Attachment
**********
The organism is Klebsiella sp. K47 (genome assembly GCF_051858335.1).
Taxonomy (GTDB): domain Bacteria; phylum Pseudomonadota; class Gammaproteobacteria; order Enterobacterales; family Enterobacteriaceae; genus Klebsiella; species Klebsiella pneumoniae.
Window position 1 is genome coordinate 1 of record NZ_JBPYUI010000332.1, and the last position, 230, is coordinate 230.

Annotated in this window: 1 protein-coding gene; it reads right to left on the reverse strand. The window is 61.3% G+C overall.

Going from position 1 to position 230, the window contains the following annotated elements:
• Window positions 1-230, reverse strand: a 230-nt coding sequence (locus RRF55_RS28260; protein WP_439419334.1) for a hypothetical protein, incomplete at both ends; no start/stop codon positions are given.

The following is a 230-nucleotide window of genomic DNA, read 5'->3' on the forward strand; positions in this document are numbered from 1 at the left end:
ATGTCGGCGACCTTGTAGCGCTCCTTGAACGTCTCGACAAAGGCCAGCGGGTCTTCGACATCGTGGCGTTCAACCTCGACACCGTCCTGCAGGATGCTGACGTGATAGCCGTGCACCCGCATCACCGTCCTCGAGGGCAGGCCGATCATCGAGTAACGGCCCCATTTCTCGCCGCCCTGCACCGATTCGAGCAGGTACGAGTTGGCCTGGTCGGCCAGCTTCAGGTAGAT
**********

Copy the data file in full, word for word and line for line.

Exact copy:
The organism is Klebsiella sp. K47 (genome assembly GCF_051858335.1).
Taxonomy (GTDB): domain Bacteria; phylum Pseudomonadota; class Gammaproteobacteria; order Enterobacterales; family Enterobacteriaceae; genus Klebsiella; species Klebsiella pneumoniae.
Window position 1 is genome coordinate 1 of record NZ_JBPYUI010000332.1, and the last position, 230, is coordinate 230.

Annotated in this window: 1 protein-coding gene; it reads right to left on the reverse strand. The window is 61.3% G+C overall.

Going from position 1 to position 230, the window contains the following annotated elements:
• Window positions 1-230, reverse strand: a 230-nt coding sequence (locus RRF55_RS28260; protein WP_439419334.1) for a hypothetical protein, incomplete at both ends; no start/stop codon positions are given.

The following is a 230-nucleotide window of genomic DNA, read 5'->3' on the forward strand; positions in this document are numbered from 1 at the left end:
ATGTCGGCGACCTTGTAGCGCTCCTTGAACGTCTCGACAAAGGCCAGCGGGTCTTCGACATCGTGGCGTTCAACCTCGACACCGTCCTGCAGGATGCTGACGTGATAGCCGTGCACCCGCATCACCGTCCTCGAGGGCAGGCCGATCATCGAGTAACGGCCCCATTTCTCGCCGCCCTGCACCGATTCGAGCAGGTACGAGTTGGCCTGGTCGGCCAGCTTCAGGTAGAT